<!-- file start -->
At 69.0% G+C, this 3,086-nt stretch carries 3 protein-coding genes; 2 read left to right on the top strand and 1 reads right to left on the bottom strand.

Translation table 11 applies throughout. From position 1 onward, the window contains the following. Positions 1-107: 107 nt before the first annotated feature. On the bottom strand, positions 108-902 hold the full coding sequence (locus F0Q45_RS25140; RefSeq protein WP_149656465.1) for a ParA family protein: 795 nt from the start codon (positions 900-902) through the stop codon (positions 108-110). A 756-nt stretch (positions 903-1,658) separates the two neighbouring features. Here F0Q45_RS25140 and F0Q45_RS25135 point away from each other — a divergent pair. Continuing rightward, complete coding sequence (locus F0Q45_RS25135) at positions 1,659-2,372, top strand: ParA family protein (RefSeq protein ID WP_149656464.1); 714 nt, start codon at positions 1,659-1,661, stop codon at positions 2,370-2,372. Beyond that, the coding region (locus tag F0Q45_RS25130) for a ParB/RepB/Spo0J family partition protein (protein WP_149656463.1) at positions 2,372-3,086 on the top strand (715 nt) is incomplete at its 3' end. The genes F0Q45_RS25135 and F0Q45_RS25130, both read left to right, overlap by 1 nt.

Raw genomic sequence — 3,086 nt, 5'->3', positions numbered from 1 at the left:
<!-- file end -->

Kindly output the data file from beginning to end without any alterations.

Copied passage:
At 69.0% G+C, this 3,086-nt stretch carries 3 protein-coding genes; 2 read left to right on the top strand and 1 reads right to left on the bottom strand.

Translation table 11 applies throughout. From position 1 onward, the window contains the following. Positions 1-107: 107 nt before the first annotated feature. On the bottom strand, positions 108-902 hold the full coding sequence (locus F0Q45_RS25140; RefSeq protein WP_149656465.1) for a ParA family protein: 795 nt from the start codon (positions 900-902) through the stop codon (positions 108-110). A 756-nt stretch (positions 903-1,658) separates the two neighbouring features. Here F0Q45_RS25140 and F0Q45_RS25135 point away from each other — a divergent pair. Continuing rightward, complete coding sequence (locus F0Q45_RS25135) at positions 1,659-2,372, top strand: ParA family protein (RefSeq protein ID WP_149656464.1); 714 nt, start codon at positions 1,659-1,661, stop codon at positions 2,370-2,372. Beyond that, the coding region (locus tag F0Q45_RS25130) for a ParB/RepB/Spo0J family partition protein (protein WP_149656463.1) at positions 2,372-3,086 on the top strand (715 nt) is incomplete at its 3' end. The genes F0Q45_RS25135 and F0Q45_RS25130, both read left to right, overlap by 1 nt.

Raw genomic sequence — 3,086 nt, 5'->3', positions numbered from 1 at the left: